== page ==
Fig. 3 Luminescent views in pseudo-color superimposed on the corresponding photographs of the mouse with an implanted 600 μCi Na131I radioactive source. (a)-(d) Anterior-posterior, left lateral, right lateral, and posterior-anterior views respectively.
shows the four luminescent images superimposed on the corresponding photographs in the anterior-posterior, left lateral, right lateral, and posterior-anterior views respectively. For acquiring structural information from biological tissues, the mouse was scanned by the micro-CT system in the vertical position immediately after celiac administration of the contrast material iohexol using the following imaging parameters: 40 kVp, 700 μA, and a 5 min scan.

Reconstructed CT images were segmented into several major anatomical components including adipose, heart, lungs, liver, stomach, and kidneys. A geometrical model of the mouse was generated consisting of 26640 tetrahedral elements and 4980 nodes as shown in Fig. 4(a)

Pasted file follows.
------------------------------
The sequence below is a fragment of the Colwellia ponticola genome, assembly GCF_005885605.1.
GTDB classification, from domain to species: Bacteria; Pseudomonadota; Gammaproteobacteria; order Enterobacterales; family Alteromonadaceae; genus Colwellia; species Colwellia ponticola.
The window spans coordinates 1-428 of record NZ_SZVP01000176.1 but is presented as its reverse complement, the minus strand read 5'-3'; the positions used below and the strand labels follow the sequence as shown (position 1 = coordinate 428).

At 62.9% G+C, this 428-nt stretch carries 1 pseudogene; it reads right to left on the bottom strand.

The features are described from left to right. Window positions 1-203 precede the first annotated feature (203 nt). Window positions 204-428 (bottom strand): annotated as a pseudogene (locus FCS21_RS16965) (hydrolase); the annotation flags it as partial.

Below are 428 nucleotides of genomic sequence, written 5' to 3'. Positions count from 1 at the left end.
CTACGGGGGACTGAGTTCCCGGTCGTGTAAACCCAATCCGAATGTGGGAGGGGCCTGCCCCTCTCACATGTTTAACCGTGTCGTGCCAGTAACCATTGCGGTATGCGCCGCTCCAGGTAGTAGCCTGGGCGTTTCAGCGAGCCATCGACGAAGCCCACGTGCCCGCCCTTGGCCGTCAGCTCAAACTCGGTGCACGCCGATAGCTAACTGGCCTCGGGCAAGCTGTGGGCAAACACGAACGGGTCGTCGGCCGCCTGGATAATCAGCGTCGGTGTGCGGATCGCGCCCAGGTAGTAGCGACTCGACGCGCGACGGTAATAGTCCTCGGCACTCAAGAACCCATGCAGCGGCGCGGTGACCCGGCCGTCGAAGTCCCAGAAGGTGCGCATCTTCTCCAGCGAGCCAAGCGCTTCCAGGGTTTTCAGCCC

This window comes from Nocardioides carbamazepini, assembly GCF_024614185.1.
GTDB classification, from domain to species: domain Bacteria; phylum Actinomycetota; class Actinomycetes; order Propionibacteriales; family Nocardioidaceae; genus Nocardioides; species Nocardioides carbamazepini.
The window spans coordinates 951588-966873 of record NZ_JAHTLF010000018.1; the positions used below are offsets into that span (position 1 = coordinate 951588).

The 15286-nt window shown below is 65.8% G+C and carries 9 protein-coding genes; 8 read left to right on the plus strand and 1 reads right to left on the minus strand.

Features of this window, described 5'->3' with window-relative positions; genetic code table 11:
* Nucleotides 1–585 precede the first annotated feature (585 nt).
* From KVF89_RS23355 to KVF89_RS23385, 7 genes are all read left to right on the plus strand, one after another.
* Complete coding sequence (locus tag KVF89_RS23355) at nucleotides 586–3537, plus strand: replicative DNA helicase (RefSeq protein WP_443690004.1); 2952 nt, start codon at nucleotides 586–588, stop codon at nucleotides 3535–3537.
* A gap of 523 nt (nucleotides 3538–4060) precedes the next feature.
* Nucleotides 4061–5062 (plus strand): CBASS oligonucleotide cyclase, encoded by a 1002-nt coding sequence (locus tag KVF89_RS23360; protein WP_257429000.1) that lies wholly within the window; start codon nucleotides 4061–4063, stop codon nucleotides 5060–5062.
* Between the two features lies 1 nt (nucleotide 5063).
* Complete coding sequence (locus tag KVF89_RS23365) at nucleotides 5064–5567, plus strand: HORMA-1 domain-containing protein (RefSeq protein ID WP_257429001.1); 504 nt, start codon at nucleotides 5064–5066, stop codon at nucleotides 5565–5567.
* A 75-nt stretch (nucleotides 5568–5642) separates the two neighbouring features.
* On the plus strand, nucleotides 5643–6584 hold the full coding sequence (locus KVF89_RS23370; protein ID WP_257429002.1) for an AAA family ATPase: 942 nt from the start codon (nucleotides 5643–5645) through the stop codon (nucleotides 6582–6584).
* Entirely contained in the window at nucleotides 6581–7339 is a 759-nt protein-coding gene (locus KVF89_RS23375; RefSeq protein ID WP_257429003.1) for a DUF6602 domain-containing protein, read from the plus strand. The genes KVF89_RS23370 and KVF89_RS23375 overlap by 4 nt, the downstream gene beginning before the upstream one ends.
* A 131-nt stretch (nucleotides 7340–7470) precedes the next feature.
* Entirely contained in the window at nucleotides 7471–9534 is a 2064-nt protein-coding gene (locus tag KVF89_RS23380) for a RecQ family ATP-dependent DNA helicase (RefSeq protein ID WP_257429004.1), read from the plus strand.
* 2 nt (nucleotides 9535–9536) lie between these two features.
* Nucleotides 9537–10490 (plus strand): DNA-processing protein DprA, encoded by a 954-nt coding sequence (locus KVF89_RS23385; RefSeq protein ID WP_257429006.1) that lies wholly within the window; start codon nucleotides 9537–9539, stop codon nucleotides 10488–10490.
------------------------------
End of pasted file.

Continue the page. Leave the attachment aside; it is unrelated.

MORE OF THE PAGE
Fig. 4 Mouse model with an implanted 600 μCi Na131I radioactive source and its associated luminescent measurement. (a) A geometrical model of the mouse chest consisting of adipose, heart, lungs, liver, stomach, and kidneys. (b) The measured luminescent data mapped onto the 3D mesh surface of the mouse chest.
. The acquired 2D luminescence images on the CCD camera were mapped onto the 3D mesh surface of the geometrical model using the method proposed in [25

25. X. Chen, X. Gao, D. Chen, X. Ma, X. Zhao, M. Shen, X. Li, X. Qu, J. Liang, J. Ripoll, and J. Tian, “3D reconstruction of light flux distribution on arbitrary surfaces from 2D multi-photographic images,” Opt. Express 18(19), 19876–19893 (2010), http://www.opticsinfobase.org/abstract.cfm?URI=oe-18-19-19876. [CrossRef] [PubMed]